"Since a good sum of Wonderella's readers aren't "comic book fans" in the Green Lantern sense, I have dedicated the back of the book to Vino Vidi Vici: The On-the-go Guide to Wines. Flip it over when guests, dates or in-laws stop by and they'll be none the wiser (Don't worry, nobody actually reads coffee table books)."You know that there are some books that people think you should not read, books where the simple act of reading them constitutes a hazard to life or liberty? But we're not talking about censorship. No, this is a case of the book's very author deciding that reading his book in public is dangerous. The very people who put pen to paper (or finger to keyboard) have decided that it is irresponsible to send you into the world with a copy of their works without some way to keep you safe. They like to give you the idea that you will need some kind of disguise for your book and so provide one in a sort of factory-installed Book and Switch. You can pull this off with either a hardback or a paperback book, but the method varies. Hardback books are published with a reversible dust cover with an alternative title and cover image on the inside. A paperback has an alternate cover on the back of the book. In both cases, the alternate cover is usually something along an opposite line to the real cover. Almost always Played for Laughs. It's the antidote for Contemptible Covers. Compare Book Safe, which is when the cover is used to conceal something that isn't a book.
— Justin Pierce
- Lemony Snicket: The Unauthorised Autobigraphy has the alternative dust-jacket cover titled: The Luckiest Kids in the World! #1 The Pony Party by Loney M. Setnick.
- And for the 10th book The Slippery Slope, one could receive a bonus cover that was titled NOT A Series of Unfortunate Events and other amendments like "NOT by the author Lemony Snicket" or quotes on the back saying things like "This book isn't by Lemony Snicket and isn't about the Baudelaires! I think it deserves a gold medal!"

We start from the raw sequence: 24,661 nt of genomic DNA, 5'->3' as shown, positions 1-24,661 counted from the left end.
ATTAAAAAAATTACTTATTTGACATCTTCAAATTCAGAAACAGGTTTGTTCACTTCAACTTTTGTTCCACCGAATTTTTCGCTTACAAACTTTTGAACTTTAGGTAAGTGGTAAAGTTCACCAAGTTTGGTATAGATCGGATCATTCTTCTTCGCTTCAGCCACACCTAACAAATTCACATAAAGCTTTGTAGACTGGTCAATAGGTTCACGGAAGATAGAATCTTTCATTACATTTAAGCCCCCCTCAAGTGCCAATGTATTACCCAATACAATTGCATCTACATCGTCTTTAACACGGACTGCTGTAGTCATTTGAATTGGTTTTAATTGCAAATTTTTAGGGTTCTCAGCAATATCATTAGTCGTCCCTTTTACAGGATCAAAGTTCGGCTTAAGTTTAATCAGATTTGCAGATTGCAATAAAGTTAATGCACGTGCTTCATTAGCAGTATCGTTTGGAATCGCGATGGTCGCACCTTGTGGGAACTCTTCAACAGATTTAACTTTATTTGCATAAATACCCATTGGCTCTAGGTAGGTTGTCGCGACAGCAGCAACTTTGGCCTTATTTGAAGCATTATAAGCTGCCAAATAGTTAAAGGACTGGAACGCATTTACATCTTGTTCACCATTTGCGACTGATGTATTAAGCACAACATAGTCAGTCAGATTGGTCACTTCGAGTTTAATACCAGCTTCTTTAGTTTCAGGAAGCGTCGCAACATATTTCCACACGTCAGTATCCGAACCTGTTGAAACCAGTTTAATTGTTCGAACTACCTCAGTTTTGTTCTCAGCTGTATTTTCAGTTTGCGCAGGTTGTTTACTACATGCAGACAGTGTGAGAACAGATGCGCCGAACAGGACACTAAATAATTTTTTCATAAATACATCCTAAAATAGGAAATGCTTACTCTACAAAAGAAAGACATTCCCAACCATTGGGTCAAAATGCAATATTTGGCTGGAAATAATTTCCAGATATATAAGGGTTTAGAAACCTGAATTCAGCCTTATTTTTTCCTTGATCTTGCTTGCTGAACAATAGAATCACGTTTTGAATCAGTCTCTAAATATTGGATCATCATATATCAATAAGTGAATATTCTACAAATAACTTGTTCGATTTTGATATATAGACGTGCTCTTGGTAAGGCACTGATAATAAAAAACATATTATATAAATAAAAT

- Scott Adams' The Joy of Work has the alternative cover "Company Loyalty: Your Key to Success."
- The first print edition of The Non-Adventures of Wonderella has a back cover designed to look like a coffee table book about wines.
- Despair.com (the makers of the original Demotivators) used to sell a book instructing managers on how to use despair to motivate their employees. Due to the allegedly provocative contents, the cheapest edition came with the alternate cover Productivity and Ethics in the Workplace to scare away anyone from reading it. (More expensive editions came with a lock and key for the book.)
- Not Played for Laughs: When the "Harry Potter" book series proved popular with adults, they were re-released with plain covers lacking the cartoonish drawings on the original editions, so that adults would not feel embarrassed about reading them in public. It doesn't seem to have been necessary, since the books became so popular that most people were not embarrassed to be seen with them.
- One issue of MAD featured a "Newsweak" cover with an angry Nikita Khrushchev look-alike. Fake covers for the magazine (ostensibly so your teacher or boss doesn't catch you reading it) came out every couple years, spoofing popular magazines, school papers, and even a composition book
- In an amusing inversion of this, motivational speaker Larry Winget once revealed during a speech that he had created false book covers to slip around the (legit) novel he was reading so people would stop talking to him on flights. The false covers had titles such as "How To Sue The Person Sitting Next To You On An Airplane" and "Finding Love On An Airplane". And according to him, they work.
- One of the best things about electronic tablets or e-readers is that no one can tell what you're reading on them. Your average troper can browse our Fan Fic Recs at his or her leisure without worry of any judgemental stares from nearby civilians.
- Some early video games would include a "Boss key" that, when pushed, brought up fake spreadsheets. Some developers, like Sierra and Infocom, would subvert it. Sierra would have a screen telling the player to get back to work, and Infocom would have it be an order form with embarrassing items on it.